Sunday, March 22, 2009

A NO-point night: Hurricanes 4 - Caps 1


One team was playing its third game in four nights and the second game of a back-to-back.

It was the other team that ran out of gas in the third period.

The Carolina Hurricanes turned a 1-1 second intermission contest into a 4-1 “leave ‘em in the dust” win over the Caps last night. And, as if to put a cherry on the sundae for the Hurricanes, it was their defense – playing offense…and the Caps’ defense – not playing defense…that was the difference.

Hurricane defensemen Joni Pitkanen and Anton Babchuk scored goals from in close, behind the Caps’ defense, to break the second intermission tie, then Joe Corvo (yes, a defenseman) scored from Greensboro in the last minute into an empty net, to account for the final margin.

There are games when the Caps are focused, engaged, and determined, and you think, “there is a parade route at the end of this.” Then there are games like last night when they allowed Carolina to exert their will on them, and you might think, “there are 18 holes at the end of this.”

So?...

- You could say Cam Ward was good – excellent, in fact. But of the 32 shots on goal recorded by the Capitals, eight of them were from within 20 feet. 13 of them were from 50 or more feet away.

- Not that Ward didn’t have his moments. His save on a one-timer by Tomas Fleischmann a little more than five minutes into then a scoreless game foiled any attempt at establishing momentum for the Caps. He victimized Fleischmann once more when Fleischmann collected a pass deflected by a Carolina high-stick, then skate in on Ward with space. Fleischmann let fly with a wrister from the left wing hash marks, but Ward got a glove on it, denying the Caps the chance to tie the game at two in the third period.

- If you look at the numbers – and only at the numbers – you’d swear this game went to a shootout...

The Caps had 32 shots on goal, the Hurricanes had 30.
The Caps had 26 hits, the Hurricanes had 24.
The Caps had eight takeaways, the Hurricanes nine.
The Caps had 13 blocked shots, the Hurricanes ten.
The Caps and Hurricanes split 52 draws right down the middle, 26 apiece.


- The game turned on two plays. Joni Pitkanen carried the puck deep into the Caps zone, and as he was moving it behind the net was checked into the glass by John Erskine. Erskine followed the puck around, Pitkanen lagging behind. Chad LaRose picked up the puck and continued out from around the net, finding Eric Staal in front. Staal fed Pitkanen, cutting behind Michael Nylander and Mike Green, and all that was left for Pitkanen to do was wait until goalie Jose Theodore committed, then pop a backhander into the net.

- The second play, Ray Whitney carried the puck into the Caps’ zone on a 4-on-4, and Anton Babchuk drove to the net with Viktor Kozlov marking him. As Whitney curled off and fed Dennis Seidenberg, Kozlov drifted off toward the left wing faceoff circle, leaving Babchuk at the Theodore’s doorstep. Seidenberg sent a shot toward the goal with the apparent intention of having Babchuk redirect it. Babchuk succeeded, but Theodore foiled the try. However, in doing so, Theodore was down and not in position to prevent Babchuk from recovering the puck and flipping a backhand into the net before Mike Green or Shaone Morrisonn could get back to defend. It just seemed that Babchuk – who is 6’5 and 22 pounds – got lost behind the defense.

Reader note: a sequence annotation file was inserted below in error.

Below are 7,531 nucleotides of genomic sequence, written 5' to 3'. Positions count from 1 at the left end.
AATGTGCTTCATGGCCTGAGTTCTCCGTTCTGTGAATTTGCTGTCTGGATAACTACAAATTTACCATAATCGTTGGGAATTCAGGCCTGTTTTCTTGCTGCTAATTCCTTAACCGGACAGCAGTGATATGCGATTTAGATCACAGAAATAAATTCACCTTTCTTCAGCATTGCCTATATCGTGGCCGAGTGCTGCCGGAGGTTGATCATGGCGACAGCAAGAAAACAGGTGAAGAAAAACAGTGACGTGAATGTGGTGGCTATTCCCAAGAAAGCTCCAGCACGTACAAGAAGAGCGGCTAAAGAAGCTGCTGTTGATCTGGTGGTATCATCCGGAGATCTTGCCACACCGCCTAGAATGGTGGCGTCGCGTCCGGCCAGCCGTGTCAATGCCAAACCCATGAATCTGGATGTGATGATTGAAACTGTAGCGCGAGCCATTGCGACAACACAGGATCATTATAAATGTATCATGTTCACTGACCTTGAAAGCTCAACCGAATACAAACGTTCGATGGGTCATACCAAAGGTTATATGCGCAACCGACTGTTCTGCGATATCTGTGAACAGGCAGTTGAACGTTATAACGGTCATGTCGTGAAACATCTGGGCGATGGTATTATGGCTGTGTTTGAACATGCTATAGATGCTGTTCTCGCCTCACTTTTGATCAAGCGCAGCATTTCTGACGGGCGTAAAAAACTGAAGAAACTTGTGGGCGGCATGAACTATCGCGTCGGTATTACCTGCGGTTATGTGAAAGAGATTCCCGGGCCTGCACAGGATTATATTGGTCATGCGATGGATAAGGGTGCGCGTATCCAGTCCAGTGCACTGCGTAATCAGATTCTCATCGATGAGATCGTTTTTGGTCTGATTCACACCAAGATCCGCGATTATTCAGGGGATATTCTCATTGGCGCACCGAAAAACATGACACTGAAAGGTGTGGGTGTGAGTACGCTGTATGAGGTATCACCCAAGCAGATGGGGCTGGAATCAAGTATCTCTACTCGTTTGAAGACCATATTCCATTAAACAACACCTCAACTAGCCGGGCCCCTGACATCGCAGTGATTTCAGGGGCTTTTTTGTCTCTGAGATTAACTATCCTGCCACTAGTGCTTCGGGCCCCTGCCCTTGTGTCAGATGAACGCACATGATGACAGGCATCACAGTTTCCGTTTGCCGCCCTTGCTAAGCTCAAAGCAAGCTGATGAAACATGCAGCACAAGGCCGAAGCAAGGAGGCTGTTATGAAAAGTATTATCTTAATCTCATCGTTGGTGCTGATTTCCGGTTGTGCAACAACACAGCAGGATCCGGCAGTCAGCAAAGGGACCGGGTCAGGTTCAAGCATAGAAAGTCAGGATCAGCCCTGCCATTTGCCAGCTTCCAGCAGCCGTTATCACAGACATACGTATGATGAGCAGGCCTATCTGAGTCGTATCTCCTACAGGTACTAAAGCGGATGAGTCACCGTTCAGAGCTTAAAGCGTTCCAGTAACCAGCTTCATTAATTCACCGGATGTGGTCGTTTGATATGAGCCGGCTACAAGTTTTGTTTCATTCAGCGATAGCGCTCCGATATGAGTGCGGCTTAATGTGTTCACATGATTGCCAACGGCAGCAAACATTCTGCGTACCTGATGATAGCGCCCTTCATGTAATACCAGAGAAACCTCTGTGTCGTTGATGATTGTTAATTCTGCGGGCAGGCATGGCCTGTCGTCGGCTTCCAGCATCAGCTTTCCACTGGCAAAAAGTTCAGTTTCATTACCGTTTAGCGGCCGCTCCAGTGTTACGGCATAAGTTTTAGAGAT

- Alex Ovechkin had seven shots on goal and 13 attempts in all, but one never got the feeling he was getting the puck in places where he is normally effective. Despite the attempts, the Hurricanes did a good job in defending him as a group.

- Since netting goals in three consecutive games in January, Fleischmann has two goals in his last 29 games. One wonders why he’s getting more ice time than a guy like, say, Eric Fehr (three shots on goal and seven attempts in barely ten minutes last night). But the reason might be that Fehr has more physical edge to his game and can fit the “energy” role on a fourth line more than can Fleischmann. It's the only reason we can think of.

- Last night marked the end of an 11-game points scoring streak for Alexander Semin against the Hurricanes. He had goals in the last eight games of that streak and was 10-11-21 overall in that 11-game streak.

- It was another case of the skaters letting Jose Theodore down (they spread it around – 12 of them were on the minus side of the ledger). It would be hard to fault Theodore for any of the three Hurricane goals scored when he was on the ice. Even the first – by Rod Brind’Amour – was a product of Mike Green getting pickpocketed behind the Caps’ net by Sergei Samsonov, who poked the puck across to Jussi Jokinen. Jokinen found Brind’Amour alone and from precisely the spot on the ice where Flesichmann was stoned by Ward, Brind’Amour buried the puck behind Theodore on a one-timer.

This might have been “game one” in a playoff series, since the Caps and Hurricanes occupy the third and sixth seeds at the moment and would meet in the first round if the standings hold this way. Carolina sent the message that it isn’t going to roll over, merely because they are 13 points behind the Caps in the standings (11 this morning). For the Caps, there is now other business. They do not play another playoff team for the rest of the regular season (based on this morning’s standings). For a team that seems to need motivation, that’s a bad mix heading into the playoffs…

…where Carolina could be waiting.

1 comment:

Dougeb said...

Last night, I woke up and realized that my faith in the Caps was not well founded. The Caps are not a team bound for playoff success. If they got the Canes, the Caps would be plain lucky to win 1 game. They have regressed from last year. They are soft, lazy and turnover prone.